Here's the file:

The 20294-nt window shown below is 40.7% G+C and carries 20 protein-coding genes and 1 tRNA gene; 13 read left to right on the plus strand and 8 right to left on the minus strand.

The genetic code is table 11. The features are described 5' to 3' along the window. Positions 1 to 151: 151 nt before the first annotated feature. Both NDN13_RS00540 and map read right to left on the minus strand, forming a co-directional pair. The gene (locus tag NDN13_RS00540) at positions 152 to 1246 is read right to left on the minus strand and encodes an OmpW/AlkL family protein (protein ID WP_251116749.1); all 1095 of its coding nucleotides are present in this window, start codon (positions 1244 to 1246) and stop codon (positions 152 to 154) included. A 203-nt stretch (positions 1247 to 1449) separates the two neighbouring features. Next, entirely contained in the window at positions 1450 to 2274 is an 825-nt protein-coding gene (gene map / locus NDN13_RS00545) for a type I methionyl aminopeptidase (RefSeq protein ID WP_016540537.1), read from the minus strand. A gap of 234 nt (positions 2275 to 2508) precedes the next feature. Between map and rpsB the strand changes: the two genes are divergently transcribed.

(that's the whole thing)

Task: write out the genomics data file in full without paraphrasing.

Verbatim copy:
The 20294-nt window shown below is 40.7% G+C and carries 20 protein-coding genes and 1 tRNA gene; 13 read left to right on the plus strand and 8 right to left on the minus strand.

The genetic code is table 11. The features are described 5' to 3' along the window. Positions 1 to 151: 151 nt before the first annotated feature. Both NDN13_RS00540 and map read right to left on the minus strand, forming a co-directional pair. The gene (locus tag NDN13_RS00540) at positions 152 to 1246 is read right to left on the minus strand and encodes an OmpW/AlkL family protein (protein ID WP_251116749.1); all 1095 of its coding nucleotides are present in this window, start codon (positions 1244 to 1246) and stop codon (positions 152 to 154) included. A 203-nt stretch (positions 1247 to 1449) separates the two neighbouring features. Next, entirely contained in the window at positions 1450 to 2274 is an 825-nt protein-coding gene (gene map / locus NDN13_RS00545) for a type I methionyl aminopeptidase (RefSeq protein ID WP_016540537.1), read from the minus strand. A gap of 234 nt (positions 2275 to 2508) precedes the next feature. Between map and rpsB the strand changes: the two genes are divergently transcribed.